HB 198, Ohio’s medical home legislation, passed the Ohio General Assembly in 2010.  The Law created a patient-centered medical home (PCMH) demonstration pilot project, the PCMH Education Advisory Group, and the Choose Ohio First Primary Care Scholarship Program.

The OAFP created and held the first virtual SAM (now KSA) in 2011.

Published first digital issue of The Ohio Family Physician in 2011.

Thomas Albani, Jr., MD, of Youngstown, OH, was named the 2013 AAFP Family Physician of the Year.

Modernized the headquarters building in 2014.

The OAFP held its first Quality Improvement Summit in 2017, featuring tracts in colorectal cancer screening, breast and cervical cancer, hypertension, and diabetes.

Accepted the 80% by 2018 Award in Los Angeles for colorectal cancer screening efforts.

Surpassed the 5,000-member milestone in 2018.

[caption id="attachment_48791" align="alignleft" width="150"] Ted Wymyslo, MD, FAAFP[/caption]

[caption id="attachment_48793" align="alignright" width="150"] Clint Koenig, MD, MSPH[/caption]

The OAFP has upheld a proud tradition of members serving in state leadership roles, further displaying the significance of the family medicine specialty. From 2011-14, Theodore (Ted) Wymyslo, MD, FAAFP, served as the director of the Ohio Department of Health (ODH). From 2017-19, Clint Koenig, MD, MSPH, served as ODH medical director.

In September 2019, Gary LeRoy, MD, FAAFP, of Dayton, OH, assumed the role of president of the American Academy of Family Physicians, advocating on behalf of family physicians and patients nationwide to inspire positive change in the U.S. healthcare system.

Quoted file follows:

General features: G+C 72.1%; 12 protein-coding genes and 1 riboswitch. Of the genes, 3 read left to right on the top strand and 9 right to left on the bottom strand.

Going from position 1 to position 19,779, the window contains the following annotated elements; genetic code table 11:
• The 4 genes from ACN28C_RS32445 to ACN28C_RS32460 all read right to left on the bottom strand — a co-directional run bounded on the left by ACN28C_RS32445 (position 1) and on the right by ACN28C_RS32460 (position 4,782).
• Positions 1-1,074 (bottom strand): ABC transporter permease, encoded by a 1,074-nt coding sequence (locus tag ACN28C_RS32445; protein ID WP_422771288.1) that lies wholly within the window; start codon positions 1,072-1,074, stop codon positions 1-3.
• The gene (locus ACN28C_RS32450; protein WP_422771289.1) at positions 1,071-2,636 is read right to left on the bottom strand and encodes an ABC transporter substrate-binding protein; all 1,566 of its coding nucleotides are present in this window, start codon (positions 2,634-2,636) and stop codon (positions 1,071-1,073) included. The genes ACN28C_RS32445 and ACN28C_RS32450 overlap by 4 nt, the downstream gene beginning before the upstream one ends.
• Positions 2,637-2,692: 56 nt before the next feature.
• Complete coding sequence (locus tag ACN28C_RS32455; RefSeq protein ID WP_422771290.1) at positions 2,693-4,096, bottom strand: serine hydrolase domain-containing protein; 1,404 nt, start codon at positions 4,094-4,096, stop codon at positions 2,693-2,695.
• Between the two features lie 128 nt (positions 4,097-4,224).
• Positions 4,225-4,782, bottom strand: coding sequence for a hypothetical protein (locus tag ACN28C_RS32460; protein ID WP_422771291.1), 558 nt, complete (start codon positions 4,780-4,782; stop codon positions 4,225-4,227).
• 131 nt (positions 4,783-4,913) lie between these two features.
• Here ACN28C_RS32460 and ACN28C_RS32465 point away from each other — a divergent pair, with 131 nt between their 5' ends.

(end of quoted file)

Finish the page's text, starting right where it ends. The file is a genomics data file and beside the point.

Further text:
In March 2020, the world froze as SARS-CoV-2, better known as COVID-19, was declared as a pandemic by the World Health Association. The American healthcare system was challenged like never before and the implementation of primary care was forever changed as telemedicine became essential. As of 2023, COVID cases are still present and the public is encouraged to get COVID-19 booster vaccines and mask when they feel sick.

The COVID-19 pandemic, and the resulting quarantine, forced the OAFP staff and leadership to pivot in the face of unprecedented times, but managed to strategize innovative ways to virtually engage members and support their needs on the frontlines of the pandemic. New educational programs that harnessed live streaming and the Zoom virtual conference platform became commonplace. The OAFP’s annual meeting was held virtually for the first time to accommodate Bylaw requirements and to foster much needed member connections.